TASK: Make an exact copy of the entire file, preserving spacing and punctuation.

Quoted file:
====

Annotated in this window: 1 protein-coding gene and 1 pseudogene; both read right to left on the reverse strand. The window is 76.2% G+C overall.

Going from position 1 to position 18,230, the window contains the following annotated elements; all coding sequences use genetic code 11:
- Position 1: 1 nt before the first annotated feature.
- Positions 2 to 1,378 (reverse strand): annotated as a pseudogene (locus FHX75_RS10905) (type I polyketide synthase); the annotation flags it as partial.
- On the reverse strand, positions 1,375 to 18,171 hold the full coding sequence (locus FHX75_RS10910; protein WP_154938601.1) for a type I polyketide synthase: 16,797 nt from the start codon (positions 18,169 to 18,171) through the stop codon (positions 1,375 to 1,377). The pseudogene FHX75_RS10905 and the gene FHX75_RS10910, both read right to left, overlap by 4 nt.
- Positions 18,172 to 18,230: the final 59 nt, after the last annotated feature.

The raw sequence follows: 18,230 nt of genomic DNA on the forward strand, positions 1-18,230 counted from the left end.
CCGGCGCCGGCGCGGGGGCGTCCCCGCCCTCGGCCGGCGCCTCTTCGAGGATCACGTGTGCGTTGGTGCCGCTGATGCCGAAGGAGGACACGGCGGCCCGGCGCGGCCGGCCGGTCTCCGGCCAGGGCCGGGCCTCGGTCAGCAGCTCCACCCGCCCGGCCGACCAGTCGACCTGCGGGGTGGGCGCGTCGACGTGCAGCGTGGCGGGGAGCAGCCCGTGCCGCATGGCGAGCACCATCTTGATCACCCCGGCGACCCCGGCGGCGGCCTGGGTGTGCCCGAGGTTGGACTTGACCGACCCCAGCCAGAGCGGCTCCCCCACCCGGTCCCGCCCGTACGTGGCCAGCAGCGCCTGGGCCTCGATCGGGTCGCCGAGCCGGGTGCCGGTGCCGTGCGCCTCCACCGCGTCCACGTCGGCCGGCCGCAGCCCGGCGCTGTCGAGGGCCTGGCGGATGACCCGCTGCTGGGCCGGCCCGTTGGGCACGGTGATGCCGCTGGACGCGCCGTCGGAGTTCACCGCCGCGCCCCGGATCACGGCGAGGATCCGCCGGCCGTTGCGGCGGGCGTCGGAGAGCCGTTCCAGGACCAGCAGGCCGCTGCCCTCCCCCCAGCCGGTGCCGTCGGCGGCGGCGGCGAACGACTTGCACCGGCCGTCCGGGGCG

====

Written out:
Annotated in this window: 1 protein-coding gene and 1 pseudogene; both read right to left on the reverse strand. The window is 76.2% G+C overall.

Going from position 1 to position 18,230, the window contains the following annotated elements; all coding sequences use genetic code 11:
- Position 1: 1 nt before the first annotated feature.
- Positions 2 to 1,378 (reverse strand): annotated as a pseudogene (locus FHX75_RS10905) (type I polyketide synthase); the annotation flags it as partial.
- On the reverse strand, positions 1,375 to 18,171 hold the full coding sequence (locus FHX75_RS10910; protein WP_154938601.1) for a type I polyketide synthase: 16,797 nt from the start codon (positions 18,169 to 18,171) through the stop codon (positions 1,375 to 1,377). The pseudogene FHX75_RS10905 and the gene FHX75_RS10910, both read right to left, overlap by 4 nt.
- Positions 18,172 to 18,230: the final 59 nt, after the last annotated feature.

The raw sequence follows: 18,230 nt of genomic DNA on the forward strand, positions 1-18,230 counted from the left end.
CCGGCGCCGGCGCGGGGGCGTCCCCGCCCTCGGCCGGCGCCTCTTCGAGGATCACGTGTGCGTTGGTGCCGCTGATGCCGAAGGAGGACACGGCGGCCCGGCGCGGCCGGCCGGTCTCCGGCCAGGGCCGGGCCTCGGTCAGCAGCTCCACCCGCCCGGCCGACCAGTCGACCTGCGGGGTGGGCGCGTCGACGTGCAGCGTGGCGGGGAGCAGCCCGTGCCGCATGGCGAGCACCATCTTGATCACCCCGGCGACCCCGGCGGCGGCCTGGGTGTGCCCGAGGTTGGACTTGACCGACCCCAGCCAGAGCGGCTCCCCCACCCGGTCCCGCCCGTACGTGGCCAGCAGCGCCTGGGCCTCGATCGGGTCGCCGAGCCGGGTGCCGGTGCCGTGCGCCTCCACCGCGTCCACGTCGGCCGGCCGCAGCCCGGCGCTGTCGAGGGCCTGGCGGATGACCCGCTGCTGGGCCGGCCCGTTGGGCACGGTGATGCCGCTGGACGCGCCGTCGGAGTTCACCGCCGCGCCCCGGATCACGGCGAGGATCCGCCGGCCGTTGCGGCGGGCGTCGGAGAGCCGTTCCAGGACCAGCAGGCCGCTGCCCTCCCCCCAGCCGGTGCCGTCGGCGGCGGCGGCGAACGACTTGCACCGGCCGTCCGGGGCG